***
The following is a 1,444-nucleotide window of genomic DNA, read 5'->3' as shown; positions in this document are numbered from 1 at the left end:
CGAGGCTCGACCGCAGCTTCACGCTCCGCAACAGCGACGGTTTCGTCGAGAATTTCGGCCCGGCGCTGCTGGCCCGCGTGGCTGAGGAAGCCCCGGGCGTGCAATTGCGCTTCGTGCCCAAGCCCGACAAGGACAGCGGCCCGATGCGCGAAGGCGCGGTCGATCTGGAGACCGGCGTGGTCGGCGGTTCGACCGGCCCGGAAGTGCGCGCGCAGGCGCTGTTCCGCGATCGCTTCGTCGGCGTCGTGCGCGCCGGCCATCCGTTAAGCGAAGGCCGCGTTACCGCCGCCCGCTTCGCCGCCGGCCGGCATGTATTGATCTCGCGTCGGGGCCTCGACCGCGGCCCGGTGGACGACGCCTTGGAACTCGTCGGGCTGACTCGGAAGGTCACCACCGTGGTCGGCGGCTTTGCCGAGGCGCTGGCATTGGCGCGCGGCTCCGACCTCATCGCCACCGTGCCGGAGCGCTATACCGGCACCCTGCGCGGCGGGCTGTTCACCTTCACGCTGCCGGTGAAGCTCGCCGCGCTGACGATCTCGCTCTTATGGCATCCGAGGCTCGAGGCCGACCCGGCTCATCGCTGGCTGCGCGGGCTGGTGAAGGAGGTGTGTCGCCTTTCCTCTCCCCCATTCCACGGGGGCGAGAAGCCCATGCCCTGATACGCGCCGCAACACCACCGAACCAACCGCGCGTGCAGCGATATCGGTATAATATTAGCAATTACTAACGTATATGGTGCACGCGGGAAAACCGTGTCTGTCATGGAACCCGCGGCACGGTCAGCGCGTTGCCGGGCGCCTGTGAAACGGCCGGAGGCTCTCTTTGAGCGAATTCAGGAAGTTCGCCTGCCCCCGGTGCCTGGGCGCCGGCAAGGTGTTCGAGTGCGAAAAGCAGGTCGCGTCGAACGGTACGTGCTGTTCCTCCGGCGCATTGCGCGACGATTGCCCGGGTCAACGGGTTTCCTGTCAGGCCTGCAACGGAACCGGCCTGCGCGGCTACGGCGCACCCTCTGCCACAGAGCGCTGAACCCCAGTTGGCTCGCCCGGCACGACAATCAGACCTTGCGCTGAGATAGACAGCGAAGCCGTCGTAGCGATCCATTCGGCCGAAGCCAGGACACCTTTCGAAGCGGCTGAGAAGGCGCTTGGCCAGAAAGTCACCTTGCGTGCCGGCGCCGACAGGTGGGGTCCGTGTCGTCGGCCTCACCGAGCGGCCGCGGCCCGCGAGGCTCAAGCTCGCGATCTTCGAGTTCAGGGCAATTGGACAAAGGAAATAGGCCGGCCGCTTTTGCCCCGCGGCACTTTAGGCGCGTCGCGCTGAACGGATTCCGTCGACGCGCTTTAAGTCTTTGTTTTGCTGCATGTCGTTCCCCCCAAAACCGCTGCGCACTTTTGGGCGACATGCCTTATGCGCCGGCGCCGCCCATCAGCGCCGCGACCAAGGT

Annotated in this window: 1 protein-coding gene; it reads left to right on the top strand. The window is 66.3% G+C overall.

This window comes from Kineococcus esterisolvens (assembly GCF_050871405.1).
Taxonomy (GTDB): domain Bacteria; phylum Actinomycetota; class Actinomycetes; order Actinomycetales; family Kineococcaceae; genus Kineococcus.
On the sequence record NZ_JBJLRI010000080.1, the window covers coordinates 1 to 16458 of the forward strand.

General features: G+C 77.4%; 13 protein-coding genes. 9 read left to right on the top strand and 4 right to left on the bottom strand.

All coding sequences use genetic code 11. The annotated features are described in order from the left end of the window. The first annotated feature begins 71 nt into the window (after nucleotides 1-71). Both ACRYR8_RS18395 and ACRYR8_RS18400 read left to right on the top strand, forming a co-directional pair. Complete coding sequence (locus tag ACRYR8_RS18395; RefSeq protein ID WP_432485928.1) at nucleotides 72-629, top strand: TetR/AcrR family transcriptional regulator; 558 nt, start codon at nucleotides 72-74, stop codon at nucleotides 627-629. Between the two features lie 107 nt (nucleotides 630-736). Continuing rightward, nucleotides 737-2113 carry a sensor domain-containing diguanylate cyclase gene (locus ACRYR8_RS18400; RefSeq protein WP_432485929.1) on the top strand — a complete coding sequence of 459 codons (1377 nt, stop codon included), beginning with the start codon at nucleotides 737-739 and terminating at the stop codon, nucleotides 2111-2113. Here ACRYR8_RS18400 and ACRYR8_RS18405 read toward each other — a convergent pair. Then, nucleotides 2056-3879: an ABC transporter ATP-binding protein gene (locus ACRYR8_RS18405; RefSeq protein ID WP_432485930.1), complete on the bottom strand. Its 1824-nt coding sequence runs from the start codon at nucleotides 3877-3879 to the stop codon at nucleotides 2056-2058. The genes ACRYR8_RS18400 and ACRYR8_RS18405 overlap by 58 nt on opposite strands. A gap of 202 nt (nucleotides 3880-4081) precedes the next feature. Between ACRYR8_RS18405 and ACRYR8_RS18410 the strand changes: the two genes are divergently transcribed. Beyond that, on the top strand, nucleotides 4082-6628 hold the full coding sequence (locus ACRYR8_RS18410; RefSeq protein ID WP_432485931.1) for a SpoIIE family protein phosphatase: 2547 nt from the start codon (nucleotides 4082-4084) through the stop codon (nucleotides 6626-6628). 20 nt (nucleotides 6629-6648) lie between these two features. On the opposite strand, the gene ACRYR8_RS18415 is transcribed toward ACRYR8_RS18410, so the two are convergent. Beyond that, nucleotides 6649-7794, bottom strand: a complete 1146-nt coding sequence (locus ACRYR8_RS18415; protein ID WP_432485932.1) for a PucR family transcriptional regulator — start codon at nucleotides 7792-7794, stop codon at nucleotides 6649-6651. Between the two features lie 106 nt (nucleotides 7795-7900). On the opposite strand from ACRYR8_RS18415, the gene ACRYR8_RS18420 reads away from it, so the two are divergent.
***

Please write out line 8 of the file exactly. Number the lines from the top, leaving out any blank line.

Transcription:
All coding sequences use genetic code 11. The annotated features are described in order from the left end of the window. The first annotated feature begins 71 nt into the window (after nucleotides 1-71). Both ACRYR8_RS18395 and ACRYR8_RS18400 read left to right on the top strand, forming a co-directional pair. Complete coding sequence (locus tag ACRYR8_RS18395; RefSeq protein ID WP_432485928.1) at nucleotides 72-629, top strand: TetR/AcrR family transcriptional regulator; 558 nt, start codon at nucleotides 72-74, stop codon at nucleotides 627-629. Between the two features lie 107 nt (nucleotides 630-736). Continuing rightward, nucleotides 737-2113 carry a sensor domain-containing diguanylate cyclase gene (locus ACRYR8_RS18400; RefSeq protein WP_432485929.1) on the top strand — a complete coding sequence of 459 codons (1377 nt, stop codon included), beginning with the start codon at nucleotides 737-739 and terminating at the stop codon, nucleotides 2111-2113. Here ACRYR8_RS18400 and ACRYR8_RS18405 read toward each other — a convergent pair. Then, nucleotides 2056-3879: an ABC transporter ATP-binding protein gene (locus ACRYR8_RS18405; RefSeq protein ID WP_432485930.1), complete on the bottom strand. Its 1824-nt coding sequence runs from the start codon at nucleotides 3877-3879 to the stop codon at nucleotides 2056-2058. The genes ACRYR8_RS18400 and ACRYR8_RS18405 overlap by 58 nt on opposite strands. A gap of 202 nt (nucleotides 3880-4081) precedes the next feature. Between ACRYR8_RS18405 and ACRYR8_RS18410 the strand changes: the two genes are divergently transcribed. Beyond that, on the top strand, nucleotides 4082-6628 hold the full coding sequence (locus ACRYR8_RS18410; RefSeq protein ID WP_432485931.1) for a SpoIIE family protein phosphatase: 2547 nt from the start codon (nucleotides 4082-4084) through the stop codon (nucleotides 6626-6628). 20 nt (nucleotides 6629-6648) lie between these two features. On the opposite strand, the gene ACRYR8_RS18415 is transcribed toward ACRYR8_RS18410, so the two are convergent. Beyond that, nucleotides 6649-7794, bottom strand: a complete 1146-nt coding sequence (locus ACRYR8_RS18415; protein ID WP_432485932.1) for a PucR family transcriptional regulator — start codon at nucleotides 7792-7794, stop codon at nucleotides 6649-6651. Between the two features lie 106 nt (nucleotides 7795-7900). On the opposite strand from ACRYR8_RS18415, the gene ACRYR8_RS18420 reads away from it, so the two are divergent.